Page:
Thermal management systems for Photovoltaics (PV) installations: A critical review



Publication Details

Du, D., Darkwa, J. & Kokogiannakis, G. (2013). Thermal management systems for Photovoltaics (PV) installations: A critical review. Solar Energy, 97 (November), 238-254.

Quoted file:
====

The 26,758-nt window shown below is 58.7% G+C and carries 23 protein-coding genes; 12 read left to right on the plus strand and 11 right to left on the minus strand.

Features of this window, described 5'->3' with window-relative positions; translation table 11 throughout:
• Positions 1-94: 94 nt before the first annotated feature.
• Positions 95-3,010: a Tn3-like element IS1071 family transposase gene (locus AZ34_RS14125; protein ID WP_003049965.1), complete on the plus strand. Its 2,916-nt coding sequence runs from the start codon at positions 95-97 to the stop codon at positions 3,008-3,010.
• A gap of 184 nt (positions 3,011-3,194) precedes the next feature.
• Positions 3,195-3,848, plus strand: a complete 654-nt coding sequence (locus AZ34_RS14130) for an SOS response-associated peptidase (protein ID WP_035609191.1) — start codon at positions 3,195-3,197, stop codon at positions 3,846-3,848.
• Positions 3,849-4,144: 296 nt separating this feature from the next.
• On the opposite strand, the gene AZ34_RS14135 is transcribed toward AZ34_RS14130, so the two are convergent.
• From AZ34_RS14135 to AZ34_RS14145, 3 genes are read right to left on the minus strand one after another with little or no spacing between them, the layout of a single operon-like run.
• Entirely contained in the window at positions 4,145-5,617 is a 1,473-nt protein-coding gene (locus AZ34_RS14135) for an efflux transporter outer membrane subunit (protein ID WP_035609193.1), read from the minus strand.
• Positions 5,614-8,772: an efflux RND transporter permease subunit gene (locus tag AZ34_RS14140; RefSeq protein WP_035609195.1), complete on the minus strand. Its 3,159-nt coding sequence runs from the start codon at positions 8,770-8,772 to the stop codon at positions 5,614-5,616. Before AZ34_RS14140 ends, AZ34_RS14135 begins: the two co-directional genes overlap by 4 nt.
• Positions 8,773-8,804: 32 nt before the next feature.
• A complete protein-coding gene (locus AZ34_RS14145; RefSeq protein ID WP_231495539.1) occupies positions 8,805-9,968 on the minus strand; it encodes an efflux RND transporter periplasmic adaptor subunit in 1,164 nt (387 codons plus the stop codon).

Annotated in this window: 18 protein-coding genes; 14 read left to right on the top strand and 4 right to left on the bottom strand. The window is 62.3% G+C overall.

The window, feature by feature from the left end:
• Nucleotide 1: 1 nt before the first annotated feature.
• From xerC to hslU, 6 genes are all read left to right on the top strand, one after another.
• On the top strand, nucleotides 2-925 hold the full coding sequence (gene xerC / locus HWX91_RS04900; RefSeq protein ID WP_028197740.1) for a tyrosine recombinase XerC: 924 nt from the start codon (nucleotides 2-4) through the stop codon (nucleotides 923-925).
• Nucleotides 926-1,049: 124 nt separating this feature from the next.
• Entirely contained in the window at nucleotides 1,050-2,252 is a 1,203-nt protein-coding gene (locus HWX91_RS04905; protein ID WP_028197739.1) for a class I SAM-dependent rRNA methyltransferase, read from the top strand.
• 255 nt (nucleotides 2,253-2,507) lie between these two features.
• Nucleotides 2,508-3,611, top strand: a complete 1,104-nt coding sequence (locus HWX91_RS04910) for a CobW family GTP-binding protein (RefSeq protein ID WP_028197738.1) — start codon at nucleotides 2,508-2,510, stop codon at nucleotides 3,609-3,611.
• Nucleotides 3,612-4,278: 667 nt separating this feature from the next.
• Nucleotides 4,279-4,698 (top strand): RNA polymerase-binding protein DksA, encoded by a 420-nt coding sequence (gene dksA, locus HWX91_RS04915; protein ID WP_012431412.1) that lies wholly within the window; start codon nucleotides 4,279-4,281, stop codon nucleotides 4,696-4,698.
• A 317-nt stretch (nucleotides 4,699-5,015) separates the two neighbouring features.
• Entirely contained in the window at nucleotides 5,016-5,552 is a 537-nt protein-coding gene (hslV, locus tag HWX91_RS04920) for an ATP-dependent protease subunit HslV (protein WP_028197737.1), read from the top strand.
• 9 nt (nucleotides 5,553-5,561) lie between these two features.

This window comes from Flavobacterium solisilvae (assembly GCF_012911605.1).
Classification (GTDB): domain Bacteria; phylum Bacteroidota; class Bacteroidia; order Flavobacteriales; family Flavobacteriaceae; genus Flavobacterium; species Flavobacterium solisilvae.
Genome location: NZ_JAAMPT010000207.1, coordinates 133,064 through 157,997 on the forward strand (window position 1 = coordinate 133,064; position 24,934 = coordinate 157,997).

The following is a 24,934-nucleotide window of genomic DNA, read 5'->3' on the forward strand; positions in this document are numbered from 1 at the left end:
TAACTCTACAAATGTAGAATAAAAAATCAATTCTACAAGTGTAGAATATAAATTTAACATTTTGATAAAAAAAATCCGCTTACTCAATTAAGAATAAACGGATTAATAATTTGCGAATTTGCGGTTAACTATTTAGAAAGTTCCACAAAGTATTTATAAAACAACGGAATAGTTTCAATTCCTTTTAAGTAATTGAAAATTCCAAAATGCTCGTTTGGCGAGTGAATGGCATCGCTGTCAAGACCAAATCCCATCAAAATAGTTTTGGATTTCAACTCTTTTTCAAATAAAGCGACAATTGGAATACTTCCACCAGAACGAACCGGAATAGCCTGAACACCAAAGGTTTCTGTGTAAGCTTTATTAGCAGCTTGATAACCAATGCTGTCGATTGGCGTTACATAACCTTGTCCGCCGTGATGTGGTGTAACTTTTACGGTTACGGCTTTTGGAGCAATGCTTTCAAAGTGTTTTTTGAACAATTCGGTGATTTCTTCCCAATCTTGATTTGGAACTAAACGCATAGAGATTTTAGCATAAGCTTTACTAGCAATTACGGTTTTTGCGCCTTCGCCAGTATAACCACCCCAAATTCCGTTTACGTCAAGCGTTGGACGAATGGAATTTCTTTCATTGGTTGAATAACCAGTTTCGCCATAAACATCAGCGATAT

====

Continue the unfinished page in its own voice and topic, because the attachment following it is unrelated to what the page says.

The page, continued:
Strong solar radiation and high ambient temperature can induce an elevated Photovoltaic (PV) cell operating temperature, which is normally negative for its life span and power output. Different temperature dependences for PV performance have been reported and it has been found that the efficiency of crystalline silicon cells drops at a rate of around 0.45%/°C. Various cooling methods have been proposed to achieve lower PV cell temperature in favour of higher cell efficiencies. Passive cooling by heat spreader or heat sink can provide enough cooling to get a relatively low cell temperature even for Concentrator PV (CPV), but the heat sink surface area can be extremely large. Natural ventilated systems can achieve PV temperature in a range of 50–70 °C and forced ventilated systems are found to achieve a lower temperature range of 20–30 °C at the price of parasite electric consumption. Forced de-ionized liquid immersion cooling, jet impingements techniques and heat pipe cooing mainly applicable to CPV systems and can achieve a temperature range of 30– 96 °C. Phase change material (PCM) system due to a choice of melting temperature, amount of material to be used, and different system designs is a promising thermal management of flat plate PV and can maintain PV temperature below its melting temperature e.g. 27 °C for a relatively long time. A facility to re-utilize of the heat energy stored in PCM is encouraged.

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